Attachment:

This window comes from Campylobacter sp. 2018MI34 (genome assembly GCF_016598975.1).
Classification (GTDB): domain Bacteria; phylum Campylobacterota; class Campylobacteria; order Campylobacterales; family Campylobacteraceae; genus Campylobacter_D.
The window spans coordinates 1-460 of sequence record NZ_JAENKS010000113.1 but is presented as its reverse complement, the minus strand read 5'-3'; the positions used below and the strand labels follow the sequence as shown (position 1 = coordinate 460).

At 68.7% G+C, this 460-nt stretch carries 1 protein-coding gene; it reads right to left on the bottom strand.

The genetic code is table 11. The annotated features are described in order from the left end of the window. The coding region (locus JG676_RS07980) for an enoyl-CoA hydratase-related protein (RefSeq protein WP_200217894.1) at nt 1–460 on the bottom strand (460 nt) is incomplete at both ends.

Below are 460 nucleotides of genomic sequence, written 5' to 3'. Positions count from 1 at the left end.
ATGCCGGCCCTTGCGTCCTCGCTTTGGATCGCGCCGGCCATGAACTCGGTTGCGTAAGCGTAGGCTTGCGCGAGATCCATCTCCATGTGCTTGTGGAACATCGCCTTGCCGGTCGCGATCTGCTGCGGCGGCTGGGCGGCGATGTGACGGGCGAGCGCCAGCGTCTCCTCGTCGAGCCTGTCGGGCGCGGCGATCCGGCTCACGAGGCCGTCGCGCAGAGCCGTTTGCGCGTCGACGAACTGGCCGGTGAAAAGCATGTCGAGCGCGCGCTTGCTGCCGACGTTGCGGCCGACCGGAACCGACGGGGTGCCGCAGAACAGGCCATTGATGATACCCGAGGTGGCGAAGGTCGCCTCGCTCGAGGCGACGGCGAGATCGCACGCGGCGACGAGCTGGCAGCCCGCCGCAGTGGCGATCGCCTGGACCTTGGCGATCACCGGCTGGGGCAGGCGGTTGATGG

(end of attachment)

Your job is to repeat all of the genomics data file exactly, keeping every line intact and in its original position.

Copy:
This window comes from Campylobacter sp. 2018MI34 (genome assembly GCF_016598975.1).
Classification (GTDB): domain Bacteria; phylum Campylobacterota; class Campylobacteria; order Campylobacterales; family Campylobacteraceae; genus Campylobacter_D.
The window spans coordinates 1-460 of sequence record NZ_JAENKS010000113.1 but is presented as its reverse complement, the minus strand read 5'-3'; the positions used below and the strand labels follow the sequence as shown (position 1 = coordinate 460).

At 68.7% G+C, this 460-nt stretch carries 1 protein-coding gene; it reads right to left on the bottom strand.

The genetic code is table 11. The annotated features are described in order from the left end of the window. The coding region (locus JG676_RS07980) for an enoyl-CoA hydratase-related protein (RefSeq protein WP_200217894.1) at nt 1–460 on the bottom strand (460 nt) is incomplete at both ends.

Below are 460 nucleotides of genomic sequence, written 5' to 3'. Positions count from 1 at the left end.
ATGCCGGCCCTTGCGTCCTCGCTTTGGATCGCGCCGGCCATGAACTCGGTTGCGTAAGCGTAGGCTTGCGCGAGATCCATCTCCATGTGCTTGTGGAACATCGCCTTGCCGGTCGCGATCTGCTGCGGCGGCTGGGCGGCGATGTGACGGGCGAGCGCCAGCGTCTCCTCGTCGAGCCTGTCGGGCGCGGCGATCCGGCTCACGAGGCCGTCGCGCAGAGCCGTTTGCGCGTCGACGAACTGGCCGGTGAAAAGCATGTCGAGCGCGCGCTTGCTGCCGACGTTGCGGCCGACCGGAACCGACGGGGTGCCGCAGAACAGGCCATTGATGATACCCGAGGTGGCGAAGGTCGCCTCGCTCGAGGCGACGGCGAGATCGCACGCGGCGACGAGCTGGCAGCCCGCCGCAGTGGCGATCGCCTGGACCTTGGCGATCACCGGCTGGGGCAGGCGGTTGATGG